Sierra Leone Election 2018: Potential Landmines To Avoid

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President Koroma -- nation needs free, fair, credible vote


My Fellow Sierra Leoneans and Patriots of our beloved country, I am not a candidate for any elective or appointed office in Sierra Leone.

I am also not a member of any registered political party in my country of birth. Instead, I am a patriotic Sierra Leonean who from time to time feel compelled to share my opinion on the most important, compelling and critical issues facing the present and future of the Republic of Sierra Leone.

One of those critical moments for me centers around the often talked about 2018 Presidential elections that the country’s leaders are preparing for with the support of such international organizations like the European Union, the United Nations and others etc.

In the first place, allow me to provide this unsolicited opinion that every candidate seeking office in the Republic of Sierra Leone must concern themselves with in anticipation of the 2018 elections as noted below;

Ensuring the accuracy and eligibility of the nation’s VOTER ROLL- Without a proper vetting and qualifying of eligible voters throughout the country that could participate in voting, the process stands the unfortunate problem of “VOTER FRAUD”.

Studies of independent voter monitoring agencies have indicated that neighboring African countries are engaged in a little publicly known process of “RENTING VOTES”. This practice simply exports a large segment of “friendly outsiders” residing in neighboring countries to take up residence in countries and vote for potential candidates of interested parties.

One way to track such an insidious practice is to audit the number of new arrivals that are becoming citizens of those countries two or three years before a major election. I have no proof that such a practice is taking place in Sierra Leone but just informing the electorate that such a practice is common in many African countries during Presidential elections.

An example of such practice is in Gabon where by every account, the incumbent President was alleged to have lost the election to the opposition candidate but remains in power through the barrel of the gun. Another example is the registering of eligible voters in Ghana by simply possessing an “insurance identification card”.

No matter how international observers converge on these countries to monitor these elections, common sense must inform them that they need to demand the voter rolls as an important part of the monitoring process.

More often than not, the ruling party appropriates and compiles the census for elections that hardly ever have any outside oversight. At the minimum, these voter rolls must be equally vetted by the opposition party to ensure transparency. I must add that through the census, new lines are drawn to appropriately effect the creation of new electoral districts that would most likely favor the ruling party.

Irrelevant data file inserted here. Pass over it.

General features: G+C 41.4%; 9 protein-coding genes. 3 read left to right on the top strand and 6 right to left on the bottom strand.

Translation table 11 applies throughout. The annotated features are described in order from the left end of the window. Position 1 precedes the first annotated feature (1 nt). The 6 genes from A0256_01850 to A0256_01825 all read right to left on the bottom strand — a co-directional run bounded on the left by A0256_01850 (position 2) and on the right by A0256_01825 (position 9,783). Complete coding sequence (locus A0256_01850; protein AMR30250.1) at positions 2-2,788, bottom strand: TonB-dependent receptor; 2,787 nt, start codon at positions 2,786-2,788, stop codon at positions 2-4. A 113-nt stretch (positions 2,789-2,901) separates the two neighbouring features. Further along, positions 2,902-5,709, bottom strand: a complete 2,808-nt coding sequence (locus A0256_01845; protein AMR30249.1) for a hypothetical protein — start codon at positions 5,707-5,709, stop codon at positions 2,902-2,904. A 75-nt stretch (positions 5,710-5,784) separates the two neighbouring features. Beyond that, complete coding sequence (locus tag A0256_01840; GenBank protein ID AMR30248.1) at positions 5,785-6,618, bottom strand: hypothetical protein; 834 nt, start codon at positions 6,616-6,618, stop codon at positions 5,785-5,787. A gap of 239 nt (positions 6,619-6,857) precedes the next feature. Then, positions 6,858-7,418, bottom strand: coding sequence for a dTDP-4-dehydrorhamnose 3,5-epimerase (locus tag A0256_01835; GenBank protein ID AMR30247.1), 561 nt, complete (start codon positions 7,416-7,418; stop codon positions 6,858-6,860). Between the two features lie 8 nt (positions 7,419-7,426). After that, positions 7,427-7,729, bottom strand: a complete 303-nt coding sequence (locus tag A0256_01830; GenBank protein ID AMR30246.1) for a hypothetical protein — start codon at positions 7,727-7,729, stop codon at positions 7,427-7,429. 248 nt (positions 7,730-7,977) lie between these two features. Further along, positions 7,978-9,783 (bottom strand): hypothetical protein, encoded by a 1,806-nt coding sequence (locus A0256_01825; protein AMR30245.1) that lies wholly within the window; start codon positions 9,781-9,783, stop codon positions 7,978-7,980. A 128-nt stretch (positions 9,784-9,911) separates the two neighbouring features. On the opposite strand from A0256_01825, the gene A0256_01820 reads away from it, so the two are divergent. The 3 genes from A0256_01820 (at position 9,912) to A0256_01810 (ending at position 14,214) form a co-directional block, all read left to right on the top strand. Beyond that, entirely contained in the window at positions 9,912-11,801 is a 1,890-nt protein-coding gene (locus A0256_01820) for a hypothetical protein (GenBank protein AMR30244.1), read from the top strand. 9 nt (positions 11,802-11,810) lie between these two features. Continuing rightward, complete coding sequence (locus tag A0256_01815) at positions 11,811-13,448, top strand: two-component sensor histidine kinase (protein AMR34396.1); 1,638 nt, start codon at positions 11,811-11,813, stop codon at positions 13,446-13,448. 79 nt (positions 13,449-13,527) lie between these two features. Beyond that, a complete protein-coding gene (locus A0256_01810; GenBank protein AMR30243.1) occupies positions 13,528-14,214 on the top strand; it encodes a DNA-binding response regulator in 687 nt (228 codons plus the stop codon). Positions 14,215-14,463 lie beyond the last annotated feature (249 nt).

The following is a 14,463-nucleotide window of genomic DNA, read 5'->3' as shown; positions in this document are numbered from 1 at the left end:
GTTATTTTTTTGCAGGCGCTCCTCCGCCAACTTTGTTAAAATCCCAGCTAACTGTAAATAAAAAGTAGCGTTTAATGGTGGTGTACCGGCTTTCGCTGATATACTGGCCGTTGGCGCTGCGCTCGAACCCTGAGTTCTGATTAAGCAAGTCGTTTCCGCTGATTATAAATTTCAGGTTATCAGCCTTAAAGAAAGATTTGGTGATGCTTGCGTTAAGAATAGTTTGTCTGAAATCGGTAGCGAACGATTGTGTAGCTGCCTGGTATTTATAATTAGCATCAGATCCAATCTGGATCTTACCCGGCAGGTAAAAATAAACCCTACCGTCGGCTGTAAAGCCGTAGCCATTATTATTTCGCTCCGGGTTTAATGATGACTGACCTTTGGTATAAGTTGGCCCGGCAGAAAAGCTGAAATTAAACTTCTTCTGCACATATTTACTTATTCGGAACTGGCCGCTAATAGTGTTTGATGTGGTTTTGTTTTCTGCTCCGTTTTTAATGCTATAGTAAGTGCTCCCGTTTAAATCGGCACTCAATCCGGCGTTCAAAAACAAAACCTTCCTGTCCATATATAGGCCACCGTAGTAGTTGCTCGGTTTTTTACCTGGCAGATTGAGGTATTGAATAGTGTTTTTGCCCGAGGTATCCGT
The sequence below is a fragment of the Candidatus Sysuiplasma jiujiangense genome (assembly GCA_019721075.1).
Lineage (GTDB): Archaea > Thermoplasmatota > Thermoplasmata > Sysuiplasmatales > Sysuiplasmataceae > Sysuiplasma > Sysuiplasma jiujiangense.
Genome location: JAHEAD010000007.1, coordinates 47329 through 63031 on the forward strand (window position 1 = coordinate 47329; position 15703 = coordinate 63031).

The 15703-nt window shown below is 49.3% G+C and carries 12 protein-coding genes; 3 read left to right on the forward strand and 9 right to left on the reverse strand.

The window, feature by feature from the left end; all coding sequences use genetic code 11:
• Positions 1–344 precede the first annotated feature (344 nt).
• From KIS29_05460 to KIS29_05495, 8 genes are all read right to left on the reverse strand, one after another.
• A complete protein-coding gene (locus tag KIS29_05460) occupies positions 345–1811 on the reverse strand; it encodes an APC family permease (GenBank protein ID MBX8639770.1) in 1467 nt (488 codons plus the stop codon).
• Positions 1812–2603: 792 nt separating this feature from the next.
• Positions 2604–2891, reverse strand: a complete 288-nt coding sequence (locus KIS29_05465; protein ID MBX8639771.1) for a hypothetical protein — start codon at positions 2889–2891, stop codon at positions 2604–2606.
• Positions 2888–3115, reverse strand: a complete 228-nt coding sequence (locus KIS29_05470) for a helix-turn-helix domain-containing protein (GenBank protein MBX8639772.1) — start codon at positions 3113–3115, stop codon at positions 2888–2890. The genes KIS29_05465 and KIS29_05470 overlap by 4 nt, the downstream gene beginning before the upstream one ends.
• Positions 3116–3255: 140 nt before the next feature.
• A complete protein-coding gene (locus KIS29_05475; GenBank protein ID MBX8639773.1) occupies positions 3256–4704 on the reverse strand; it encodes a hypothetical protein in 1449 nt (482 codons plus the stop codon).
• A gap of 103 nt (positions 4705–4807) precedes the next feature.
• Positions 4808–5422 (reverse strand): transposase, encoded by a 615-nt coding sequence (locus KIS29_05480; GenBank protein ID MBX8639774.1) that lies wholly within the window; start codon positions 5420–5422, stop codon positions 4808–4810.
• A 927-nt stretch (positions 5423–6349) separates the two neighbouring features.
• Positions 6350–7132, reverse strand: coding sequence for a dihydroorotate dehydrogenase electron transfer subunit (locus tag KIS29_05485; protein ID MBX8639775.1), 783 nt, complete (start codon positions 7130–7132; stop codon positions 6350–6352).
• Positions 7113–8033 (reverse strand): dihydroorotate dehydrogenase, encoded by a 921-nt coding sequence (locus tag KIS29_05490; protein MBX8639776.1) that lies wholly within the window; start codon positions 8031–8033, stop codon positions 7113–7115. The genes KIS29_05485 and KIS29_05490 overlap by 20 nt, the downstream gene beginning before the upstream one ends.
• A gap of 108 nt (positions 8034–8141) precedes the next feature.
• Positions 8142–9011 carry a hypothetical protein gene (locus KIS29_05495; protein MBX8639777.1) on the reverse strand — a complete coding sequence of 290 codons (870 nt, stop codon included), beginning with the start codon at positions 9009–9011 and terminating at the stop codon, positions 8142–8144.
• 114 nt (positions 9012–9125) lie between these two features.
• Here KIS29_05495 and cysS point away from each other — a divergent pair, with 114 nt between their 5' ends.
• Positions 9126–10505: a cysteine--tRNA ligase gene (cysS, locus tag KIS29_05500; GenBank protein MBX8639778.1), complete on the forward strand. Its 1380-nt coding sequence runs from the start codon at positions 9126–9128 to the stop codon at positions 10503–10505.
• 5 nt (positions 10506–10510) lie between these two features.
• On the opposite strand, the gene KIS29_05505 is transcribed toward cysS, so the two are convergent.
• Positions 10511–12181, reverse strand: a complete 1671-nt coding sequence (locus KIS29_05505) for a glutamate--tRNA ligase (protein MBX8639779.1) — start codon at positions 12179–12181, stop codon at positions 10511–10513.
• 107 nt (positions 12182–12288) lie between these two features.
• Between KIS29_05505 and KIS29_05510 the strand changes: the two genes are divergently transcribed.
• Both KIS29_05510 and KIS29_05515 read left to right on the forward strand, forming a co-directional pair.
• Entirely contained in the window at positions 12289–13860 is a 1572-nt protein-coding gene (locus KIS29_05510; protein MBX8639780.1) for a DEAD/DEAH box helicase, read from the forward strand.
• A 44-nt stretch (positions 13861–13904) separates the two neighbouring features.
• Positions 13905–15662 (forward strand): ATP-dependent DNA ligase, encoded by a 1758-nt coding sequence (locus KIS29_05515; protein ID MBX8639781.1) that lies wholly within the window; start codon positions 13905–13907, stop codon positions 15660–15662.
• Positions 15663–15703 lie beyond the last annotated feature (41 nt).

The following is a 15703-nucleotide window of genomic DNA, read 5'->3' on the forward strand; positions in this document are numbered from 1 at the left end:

VOTER SUPPRESSION has become a common practice in the electoral process in several African countries. The process is often done by government in power investing in huge cache’s of munitions and hired mercenaries that are deliberately designed as a warning and scare tactics to suppress and intimidate voters.

Over the past few years for example, the government of Sierra Leone bought a large cache of munition at a time the country was not at war. Only recently did the country dispatch a peace keeping force to the UN peace keeping efforts around the world.

One would wonder, whether these militia are dispatched to start an effort to hone their sharp shooting skills in readiness for any eventuality in Sierra Leone during an election season. The jury is still out on this important peace keeping effort at this time. While there is no evidence that this gesture for deploying Sierra Leone armed forces is intended to suppress and intimidate voters, particularly the youths and other party stalwarts, it serves as an honest reminder that there may be cause to keep an eye on these developments during a time when Sierra Leone does not face an imminent threat of war from any outside country.

Registration And Qualifying Of New Political Parties - More often than not, the country is going to see the registration of new political parties in mass. Some of these parties may be aligned with either party as a deliberate effort to siphon votes in very close elections.

Sierra Leone saw this practice unfold when both EBK and Solomon Berewa went into a run off only for Mr. Margai to throw his support behind EBK thereby costing the SLPP the election. As many political parties are re-tooling their base and electing new officers, while other new parties are also busy gearing up to produce credible alternatives to the major political parties in Sierra Leone, one just have to follow the money and see who is funding these group of aspirants.

Adding to this horse-trading is the current set of elected officials who will soon jump ship if and when they see their party sinking into oblivion. These practices are common place as one of my wise friends told me some time ago that “POLITICS MAKES STRANGE BED FELLOWS.”

But the saying I like best on this issue is the one I use often to describe politicians and to some extent when I am speaking about Sierra Leone politics: "I have no permanent enemies but permanent interests." This is my attitude regarding all political parties and aspirants seeking to lead our country in the 2018 Presidential elections.

When Sierra Leoneans begin to put Sierra Leone first ahead of political party affiliation or alignment with a particular candidate based on tribe or family loyalty, our country will no doubt produce public servants that will produce leaders that will serve the collective interests of all Sierra Leoneans.

The Rule of Law by insisting on an independent judiciary – Perhaps the most daunting and challenging issue facing the 2018 Presidential elections is to guarantee the independence of the Judiciary system in the country.